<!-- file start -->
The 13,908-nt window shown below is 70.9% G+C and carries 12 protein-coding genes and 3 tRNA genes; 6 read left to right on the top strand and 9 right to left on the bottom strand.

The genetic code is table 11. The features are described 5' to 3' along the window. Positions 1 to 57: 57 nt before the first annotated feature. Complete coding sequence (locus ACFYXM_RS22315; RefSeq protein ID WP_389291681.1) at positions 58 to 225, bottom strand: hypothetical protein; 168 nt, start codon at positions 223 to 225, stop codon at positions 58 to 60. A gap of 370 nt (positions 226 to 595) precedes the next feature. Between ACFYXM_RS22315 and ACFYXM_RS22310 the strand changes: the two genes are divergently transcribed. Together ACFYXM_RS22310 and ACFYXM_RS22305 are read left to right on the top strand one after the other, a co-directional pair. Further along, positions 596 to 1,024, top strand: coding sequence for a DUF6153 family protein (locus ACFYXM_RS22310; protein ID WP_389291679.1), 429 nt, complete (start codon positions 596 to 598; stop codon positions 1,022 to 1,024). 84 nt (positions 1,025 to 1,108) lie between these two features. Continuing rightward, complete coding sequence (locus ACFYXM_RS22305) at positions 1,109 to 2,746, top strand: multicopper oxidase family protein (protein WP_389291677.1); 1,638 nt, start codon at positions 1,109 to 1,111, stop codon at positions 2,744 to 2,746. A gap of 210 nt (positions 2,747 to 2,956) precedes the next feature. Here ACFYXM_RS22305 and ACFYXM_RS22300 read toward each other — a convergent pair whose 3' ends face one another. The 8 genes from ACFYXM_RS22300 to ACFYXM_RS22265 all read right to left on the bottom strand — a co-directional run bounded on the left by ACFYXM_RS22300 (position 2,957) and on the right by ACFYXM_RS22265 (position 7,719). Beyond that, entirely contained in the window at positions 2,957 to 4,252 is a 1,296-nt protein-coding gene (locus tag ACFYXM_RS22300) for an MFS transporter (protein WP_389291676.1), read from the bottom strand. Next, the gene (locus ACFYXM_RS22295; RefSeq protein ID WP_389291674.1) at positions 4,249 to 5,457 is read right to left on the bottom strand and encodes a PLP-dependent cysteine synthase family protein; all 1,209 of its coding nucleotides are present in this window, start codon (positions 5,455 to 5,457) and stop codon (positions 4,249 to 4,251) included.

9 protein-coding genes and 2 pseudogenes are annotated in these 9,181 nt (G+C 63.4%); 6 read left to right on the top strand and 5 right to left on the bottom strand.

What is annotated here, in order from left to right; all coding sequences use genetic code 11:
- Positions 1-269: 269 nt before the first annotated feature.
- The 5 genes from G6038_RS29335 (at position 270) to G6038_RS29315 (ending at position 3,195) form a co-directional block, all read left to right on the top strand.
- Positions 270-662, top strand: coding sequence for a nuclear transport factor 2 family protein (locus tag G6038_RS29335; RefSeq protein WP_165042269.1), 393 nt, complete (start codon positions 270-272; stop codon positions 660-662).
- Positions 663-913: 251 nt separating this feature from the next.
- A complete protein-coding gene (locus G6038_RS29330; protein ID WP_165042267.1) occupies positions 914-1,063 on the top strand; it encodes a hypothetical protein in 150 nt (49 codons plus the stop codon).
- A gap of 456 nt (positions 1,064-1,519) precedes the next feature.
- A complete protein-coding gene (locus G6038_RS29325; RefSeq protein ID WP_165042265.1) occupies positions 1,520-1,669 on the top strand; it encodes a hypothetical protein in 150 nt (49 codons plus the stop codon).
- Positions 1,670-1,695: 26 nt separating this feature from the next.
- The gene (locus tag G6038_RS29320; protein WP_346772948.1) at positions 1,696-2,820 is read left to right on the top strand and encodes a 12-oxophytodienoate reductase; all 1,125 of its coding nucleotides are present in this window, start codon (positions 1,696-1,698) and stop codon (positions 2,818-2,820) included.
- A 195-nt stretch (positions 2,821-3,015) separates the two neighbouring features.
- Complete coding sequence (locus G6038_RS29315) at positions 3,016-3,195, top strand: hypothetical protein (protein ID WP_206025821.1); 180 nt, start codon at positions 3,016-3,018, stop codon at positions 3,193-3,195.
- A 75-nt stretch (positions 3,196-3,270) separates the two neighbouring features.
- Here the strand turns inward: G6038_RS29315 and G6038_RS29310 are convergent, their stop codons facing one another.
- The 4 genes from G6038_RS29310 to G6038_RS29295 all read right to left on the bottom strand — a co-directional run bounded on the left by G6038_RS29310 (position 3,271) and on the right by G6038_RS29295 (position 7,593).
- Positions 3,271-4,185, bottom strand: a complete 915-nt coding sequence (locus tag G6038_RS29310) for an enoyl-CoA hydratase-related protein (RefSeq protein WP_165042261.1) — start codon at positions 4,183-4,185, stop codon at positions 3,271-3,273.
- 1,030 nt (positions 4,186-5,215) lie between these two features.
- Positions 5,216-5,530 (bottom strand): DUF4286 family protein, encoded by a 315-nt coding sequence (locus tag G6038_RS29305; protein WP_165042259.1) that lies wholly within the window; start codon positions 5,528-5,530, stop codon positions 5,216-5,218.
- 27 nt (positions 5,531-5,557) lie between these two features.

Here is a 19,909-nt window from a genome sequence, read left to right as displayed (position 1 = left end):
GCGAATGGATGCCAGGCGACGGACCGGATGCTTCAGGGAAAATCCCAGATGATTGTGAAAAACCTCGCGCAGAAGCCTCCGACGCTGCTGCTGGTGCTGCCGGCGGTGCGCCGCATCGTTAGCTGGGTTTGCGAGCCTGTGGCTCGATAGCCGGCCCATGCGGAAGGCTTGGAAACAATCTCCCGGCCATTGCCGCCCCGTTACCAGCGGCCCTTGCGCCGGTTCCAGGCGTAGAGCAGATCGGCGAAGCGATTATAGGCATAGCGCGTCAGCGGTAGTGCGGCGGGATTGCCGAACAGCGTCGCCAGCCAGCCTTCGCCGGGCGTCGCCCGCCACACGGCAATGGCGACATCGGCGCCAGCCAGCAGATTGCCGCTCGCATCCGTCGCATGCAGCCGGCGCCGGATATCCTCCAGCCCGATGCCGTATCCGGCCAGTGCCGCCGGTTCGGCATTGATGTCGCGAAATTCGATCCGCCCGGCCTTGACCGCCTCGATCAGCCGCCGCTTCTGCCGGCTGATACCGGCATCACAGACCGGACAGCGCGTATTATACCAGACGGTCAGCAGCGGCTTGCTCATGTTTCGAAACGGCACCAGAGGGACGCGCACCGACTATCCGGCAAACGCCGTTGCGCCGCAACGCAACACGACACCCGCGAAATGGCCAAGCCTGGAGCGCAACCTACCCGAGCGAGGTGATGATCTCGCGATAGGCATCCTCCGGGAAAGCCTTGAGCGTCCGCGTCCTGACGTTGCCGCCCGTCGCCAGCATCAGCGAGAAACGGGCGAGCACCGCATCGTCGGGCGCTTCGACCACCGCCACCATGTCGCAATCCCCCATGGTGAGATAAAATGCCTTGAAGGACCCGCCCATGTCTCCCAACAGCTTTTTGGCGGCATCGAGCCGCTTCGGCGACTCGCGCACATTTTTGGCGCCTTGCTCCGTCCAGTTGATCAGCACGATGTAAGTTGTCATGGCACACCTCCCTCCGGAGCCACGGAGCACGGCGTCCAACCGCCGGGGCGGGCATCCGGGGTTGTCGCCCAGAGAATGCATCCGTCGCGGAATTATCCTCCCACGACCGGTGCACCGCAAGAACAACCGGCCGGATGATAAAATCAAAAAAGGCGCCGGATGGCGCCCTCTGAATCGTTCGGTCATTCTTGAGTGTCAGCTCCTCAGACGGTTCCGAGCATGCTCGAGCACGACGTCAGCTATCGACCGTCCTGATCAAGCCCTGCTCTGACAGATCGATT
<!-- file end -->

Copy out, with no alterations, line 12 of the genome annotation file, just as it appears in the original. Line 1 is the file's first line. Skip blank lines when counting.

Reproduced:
- Positions 1,670-1,695: 26 nt separating this feature from the next.